Biological Safety Manual - Chapter 11: Transportation of Infectious Substances


Biological Safety Manual - Chapter 11: Transportation of Infectious Substances

Table of Contents

  1. Shipping Biological Materials
  2. Import and Transfer Permits
  3. Export Licenses
  4. Transporting on Campus
  5. Transporting Select Agents

Shipping Biological Materials

Biological materials require specific packaging, labeling, and documentation. Infectious materials (materials containing or expected to contain pathogens affecting humans) are regulated by the US Department of Transportation (DOT) and the International Air Transport Association (IATA). You must complete a hazardous materials shipping training course to be certified to ship infectious biological materials. This training is also required to be able to properly identify your materials according to DOT and IATA guidelines. To be legally certified to ship hazardous biological materials you must complete the online training module.

Import and Transfer Permits

Some biological materials require a permit to be imported or transferred to another institution outside of UNC.

The importation or interstate transfer of an etiological agent and hosts or vectors of human disease require an import permit from the Center for Disease Control (CDC). This permit applies to the etiological agents themselves, unsterilized biological material (ex: patient samples) containing an etiological agent, and animals that could be a host or vector of disease in humans.

CDC Etiological Agent Import and Interstate Transfers

The United States Department of Agriculture (USDA) requires a permit for import or interstate transfer of infectious materials affecting livestock and biological materials containing animal material. Tissue culture materials and suspensions of cell culture grown viruses or other etiological agents containing growth stimulants of bovine or other livestock origins are controlled by the USDA due to the potential risk of introducing exotic animal diseases into the US.

USDA Animal and Animal Product Imports and Interstate Transfers

USDA Plant material Imports and Interstate Transfers

The U.S. Fish and Wildlife Service requires an import permit for certain live animals.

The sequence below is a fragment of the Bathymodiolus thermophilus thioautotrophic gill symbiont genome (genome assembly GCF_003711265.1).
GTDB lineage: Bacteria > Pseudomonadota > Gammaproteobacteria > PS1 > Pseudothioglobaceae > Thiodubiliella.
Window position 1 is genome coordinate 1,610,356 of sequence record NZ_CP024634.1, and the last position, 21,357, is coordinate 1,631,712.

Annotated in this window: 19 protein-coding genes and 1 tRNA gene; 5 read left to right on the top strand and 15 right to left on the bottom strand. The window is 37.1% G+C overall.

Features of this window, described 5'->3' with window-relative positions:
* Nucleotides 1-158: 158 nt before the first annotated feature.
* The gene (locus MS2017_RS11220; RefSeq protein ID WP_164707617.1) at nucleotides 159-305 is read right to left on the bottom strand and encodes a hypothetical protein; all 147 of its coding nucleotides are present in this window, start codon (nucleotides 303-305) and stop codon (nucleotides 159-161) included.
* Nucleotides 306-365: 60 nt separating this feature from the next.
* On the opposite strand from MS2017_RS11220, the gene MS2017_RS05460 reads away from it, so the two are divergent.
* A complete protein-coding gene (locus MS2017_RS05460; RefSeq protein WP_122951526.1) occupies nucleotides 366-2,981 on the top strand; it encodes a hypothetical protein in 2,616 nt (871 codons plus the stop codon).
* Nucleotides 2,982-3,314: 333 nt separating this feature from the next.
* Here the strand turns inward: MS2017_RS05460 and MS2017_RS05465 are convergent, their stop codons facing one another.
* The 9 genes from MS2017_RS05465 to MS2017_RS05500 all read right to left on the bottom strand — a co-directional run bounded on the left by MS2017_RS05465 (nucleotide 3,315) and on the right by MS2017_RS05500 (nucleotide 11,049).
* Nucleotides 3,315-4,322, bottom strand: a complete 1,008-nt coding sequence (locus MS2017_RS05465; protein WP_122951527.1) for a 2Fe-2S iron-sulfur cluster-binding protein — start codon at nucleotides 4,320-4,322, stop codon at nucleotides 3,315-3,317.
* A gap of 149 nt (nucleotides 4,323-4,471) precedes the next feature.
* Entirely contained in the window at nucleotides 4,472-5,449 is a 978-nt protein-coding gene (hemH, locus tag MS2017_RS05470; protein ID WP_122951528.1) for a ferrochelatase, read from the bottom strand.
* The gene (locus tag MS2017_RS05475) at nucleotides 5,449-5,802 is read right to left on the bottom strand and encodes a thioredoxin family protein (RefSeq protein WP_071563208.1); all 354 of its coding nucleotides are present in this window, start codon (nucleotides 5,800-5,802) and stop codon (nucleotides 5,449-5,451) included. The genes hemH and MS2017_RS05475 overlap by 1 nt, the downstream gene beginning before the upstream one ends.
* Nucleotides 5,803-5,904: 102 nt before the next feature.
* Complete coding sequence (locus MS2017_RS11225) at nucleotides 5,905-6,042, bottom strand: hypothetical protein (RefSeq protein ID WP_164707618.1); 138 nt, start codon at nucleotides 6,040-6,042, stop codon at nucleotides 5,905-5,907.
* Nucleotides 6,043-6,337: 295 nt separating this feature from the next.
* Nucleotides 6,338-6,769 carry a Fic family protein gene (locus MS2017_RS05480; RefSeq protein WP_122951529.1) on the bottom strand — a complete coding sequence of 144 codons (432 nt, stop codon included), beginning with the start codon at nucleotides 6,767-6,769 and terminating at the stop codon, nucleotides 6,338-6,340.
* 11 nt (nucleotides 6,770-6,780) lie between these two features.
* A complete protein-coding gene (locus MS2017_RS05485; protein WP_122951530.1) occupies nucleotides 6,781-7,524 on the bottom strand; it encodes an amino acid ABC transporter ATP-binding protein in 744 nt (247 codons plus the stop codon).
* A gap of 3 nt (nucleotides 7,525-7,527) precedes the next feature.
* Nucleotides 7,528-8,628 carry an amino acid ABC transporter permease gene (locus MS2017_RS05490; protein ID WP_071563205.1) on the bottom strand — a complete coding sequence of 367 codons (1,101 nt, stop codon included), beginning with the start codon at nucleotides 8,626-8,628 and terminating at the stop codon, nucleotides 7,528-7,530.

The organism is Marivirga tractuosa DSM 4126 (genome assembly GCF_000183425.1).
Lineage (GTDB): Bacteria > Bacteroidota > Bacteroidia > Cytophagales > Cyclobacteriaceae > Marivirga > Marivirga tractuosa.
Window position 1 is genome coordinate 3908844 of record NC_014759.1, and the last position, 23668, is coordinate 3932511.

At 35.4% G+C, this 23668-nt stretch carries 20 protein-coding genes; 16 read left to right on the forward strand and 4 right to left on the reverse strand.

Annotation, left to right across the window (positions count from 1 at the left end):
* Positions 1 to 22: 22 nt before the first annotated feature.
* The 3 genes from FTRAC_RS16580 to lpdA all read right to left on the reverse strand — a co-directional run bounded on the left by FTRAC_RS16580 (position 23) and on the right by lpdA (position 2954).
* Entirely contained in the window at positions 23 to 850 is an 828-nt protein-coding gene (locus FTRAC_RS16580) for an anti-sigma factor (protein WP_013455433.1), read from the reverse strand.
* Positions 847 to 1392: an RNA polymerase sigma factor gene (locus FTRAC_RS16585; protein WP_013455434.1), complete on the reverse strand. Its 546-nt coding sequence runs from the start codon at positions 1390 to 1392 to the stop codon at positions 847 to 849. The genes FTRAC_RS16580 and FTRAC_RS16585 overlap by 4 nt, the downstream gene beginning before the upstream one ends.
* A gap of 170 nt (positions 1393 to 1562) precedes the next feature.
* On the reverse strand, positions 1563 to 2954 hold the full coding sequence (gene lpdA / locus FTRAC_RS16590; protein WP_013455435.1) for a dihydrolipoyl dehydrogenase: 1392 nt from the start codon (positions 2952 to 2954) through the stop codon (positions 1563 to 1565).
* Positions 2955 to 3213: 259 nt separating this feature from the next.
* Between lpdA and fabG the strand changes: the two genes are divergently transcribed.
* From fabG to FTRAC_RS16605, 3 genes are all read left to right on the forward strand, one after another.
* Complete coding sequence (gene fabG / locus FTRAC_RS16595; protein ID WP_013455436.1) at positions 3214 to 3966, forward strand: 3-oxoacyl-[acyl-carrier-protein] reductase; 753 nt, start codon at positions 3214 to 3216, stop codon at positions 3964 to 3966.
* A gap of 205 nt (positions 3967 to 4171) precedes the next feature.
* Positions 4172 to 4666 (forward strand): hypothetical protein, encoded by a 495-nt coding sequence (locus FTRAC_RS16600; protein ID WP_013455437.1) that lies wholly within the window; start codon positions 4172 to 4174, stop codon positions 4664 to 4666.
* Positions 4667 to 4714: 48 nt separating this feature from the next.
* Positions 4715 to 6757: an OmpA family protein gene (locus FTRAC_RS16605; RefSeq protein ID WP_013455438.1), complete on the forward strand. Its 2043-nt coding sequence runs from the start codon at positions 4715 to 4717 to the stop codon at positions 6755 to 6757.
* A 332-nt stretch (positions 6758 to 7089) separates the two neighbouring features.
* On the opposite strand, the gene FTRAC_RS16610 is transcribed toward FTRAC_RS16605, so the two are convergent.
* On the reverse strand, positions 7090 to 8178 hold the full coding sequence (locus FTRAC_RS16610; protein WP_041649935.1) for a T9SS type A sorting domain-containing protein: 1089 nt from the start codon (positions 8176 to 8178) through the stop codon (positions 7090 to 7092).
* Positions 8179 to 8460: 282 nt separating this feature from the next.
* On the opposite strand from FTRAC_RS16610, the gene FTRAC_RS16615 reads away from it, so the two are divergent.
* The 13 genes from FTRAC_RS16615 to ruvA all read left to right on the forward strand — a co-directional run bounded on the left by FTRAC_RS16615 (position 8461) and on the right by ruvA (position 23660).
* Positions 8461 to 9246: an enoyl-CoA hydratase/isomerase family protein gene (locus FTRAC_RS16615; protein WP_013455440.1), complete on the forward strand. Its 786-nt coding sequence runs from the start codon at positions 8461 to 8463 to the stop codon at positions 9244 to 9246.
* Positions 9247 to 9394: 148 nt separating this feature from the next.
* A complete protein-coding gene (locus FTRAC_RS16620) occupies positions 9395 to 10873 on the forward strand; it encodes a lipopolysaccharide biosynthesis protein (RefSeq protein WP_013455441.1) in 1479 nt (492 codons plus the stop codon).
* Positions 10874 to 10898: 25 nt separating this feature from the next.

US Fish and Wildlife Services Permits

Food (excluding most meat and poultry), drugs, biologics, cosmetics, medical devices, and electronic products that emit radiation, may be subject to examination by the Food and Drug Administration (FDA) when they are being imported or offered for import into the United States. These items must meet the same standards as items available in the US.

FDA import requirements

Contact EHS to assist you with import and transfer permit applications. Once the permit is granted you will receive the permit and a set of labels which must accompany the shipment upon its arrival in the US. You will have to send these labels to the senders of your materials.

If you are sending a material that requires an import or transfer permit it is your responsibility to ensure the recipient has the proper permits to receive the material before shipping the materials.

Export Licenses

Some pathogens, toxins, and genetically modified organisms require government licenses in order to be legally exported. The Department of Commerce and Department of State regulate the export of some biological materials, chemicals, and equipment. Do not assume that you will not need an export license based on the item’s availability in the US. Failure to obtain an export license when one is needed can result in significant fines, loss of export privileges, or jail time.

If you are not certain that the item you are shipping does not need an export license contact EHS to determine if one is required. EHS will file export license applications when they are needed. This process can take several weeks so identify any possible licenses you will need well in advance of your planned shipping date. Visit the UNC export control webpage for more information.

Transporting on Campus

Potentially infectious materials must be placed in a durable leak-proof secondary container for transport out of the laboratory. Containers should be gasketed, labeled, and closable. Use secondary containers (e.g. Ziploc bag with a paper towel or other absorbent material) if the primary container may become contaminated or punctured. Label the outermost container with the biohazard symbol.

Transporting Select Agents

All movements of Select Agents need to be approved and documented even if it is within the University. Contact EHS if you are considering bringing in a Select Agent, shipping one outside of the University, or moving one from one location on campus to another.

Back to Chapter Ten

Proceed to Chapter Twelve


Article ID: 131895
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